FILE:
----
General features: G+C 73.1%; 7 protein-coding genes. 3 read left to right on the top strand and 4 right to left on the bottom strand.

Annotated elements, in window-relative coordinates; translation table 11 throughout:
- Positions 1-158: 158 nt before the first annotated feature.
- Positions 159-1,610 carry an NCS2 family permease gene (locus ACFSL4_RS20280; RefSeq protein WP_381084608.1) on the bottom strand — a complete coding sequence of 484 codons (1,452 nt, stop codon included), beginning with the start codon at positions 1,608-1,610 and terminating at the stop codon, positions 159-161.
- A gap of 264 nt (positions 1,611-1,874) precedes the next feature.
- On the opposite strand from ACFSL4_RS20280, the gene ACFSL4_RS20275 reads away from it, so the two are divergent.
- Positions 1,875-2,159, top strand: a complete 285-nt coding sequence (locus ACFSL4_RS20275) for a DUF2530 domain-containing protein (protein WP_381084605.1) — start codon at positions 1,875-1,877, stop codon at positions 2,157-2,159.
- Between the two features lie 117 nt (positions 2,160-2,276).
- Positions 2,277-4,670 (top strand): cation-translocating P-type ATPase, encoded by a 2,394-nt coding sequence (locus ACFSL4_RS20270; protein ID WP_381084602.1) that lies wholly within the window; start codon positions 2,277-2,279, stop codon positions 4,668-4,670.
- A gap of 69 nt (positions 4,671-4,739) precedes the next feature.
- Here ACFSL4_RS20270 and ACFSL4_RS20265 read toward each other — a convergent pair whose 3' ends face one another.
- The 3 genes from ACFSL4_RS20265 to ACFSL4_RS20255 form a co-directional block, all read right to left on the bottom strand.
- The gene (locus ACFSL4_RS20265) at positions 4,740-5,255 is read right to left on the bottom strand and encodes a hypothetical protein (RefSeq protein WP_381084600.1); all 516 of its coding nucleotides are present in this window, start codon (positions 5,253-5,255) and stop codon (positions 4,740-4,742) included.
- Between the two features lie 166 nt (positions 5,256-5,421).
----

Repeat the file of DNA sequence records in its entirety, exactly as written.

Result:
General features: G+C 73.1%; 7 protein-coding genes. 3 read left to right on the top strand and 4 right to left on the bottom strand.

Annotated elements, in window-relative coordinates; translation table 11 throughout:
- Positions 1-158: 158 nt before the first annotated feature.
- Positions 159-1,610 carry an NCS2 family permease gene (locus ACFSL4_RS20280; RefSeq protein WP_381084608.1) on the bottom strand — a complete coding sequence of 484 codons (1,452 nt, stop codon included), beginning with the start codon at positions 1,608-1,610 and terminating at the stop codon, positions 159-161.
- A gap of 264 nt (positions 1,611-1,874) precedes the next feature.
- On the opposite strand from ACFSL4_RS20280, the gene ACFSL4_RS20275 reads away from it, so the two are divergent.
- Positions 1,875-2,159, top strand: a complete 285-nt coding sequence (locus ACFSL4_RS20275) for a DUF2530 domain-containing protein (protein WP_381084605.1) — start codon at positions 1,875-1,877, stop codon at positions 2,157-2,159.
- Between the two features lie 117 nt (positions 2,160-2,276).
- Positions 2,277-4,670 (top strand): cation-translocating P-type ATPase, encoded by a 2,394-nt coding sequence (locus ACFSL4_RS20270; protein ID WP_381084602.1) that lies wholly within the window; start codon positions 2,277-2,279, stop codon positions 4,668-4,670.
- A gap of 69 nt (positions 4,671-4,739) precedes the next feature.
- Here ACFSL4_RS20270 and ACFSL4_RS20265 read toward each other — a convergent pair whose 3' ends face one another.
- The 3 genes from ACFSL4_RS20265 to ACFSL4_RS20255 form a co-directional block, all read right to left on the bottom strand.
- The gene (locus ACFSL4_RS20265) at positions 4,740-5,255 is read right to left on the bottom strand and encodes a hypothetical protein (RefSeq protein WP_381084600.1); all 516 of its coding nucleotides are present in this window, start codon (positions 5,253-5,255) and stop codon (positions 4,740-4,742) included.
- Between the two features lie 166 nt (positions 5,256-5,421).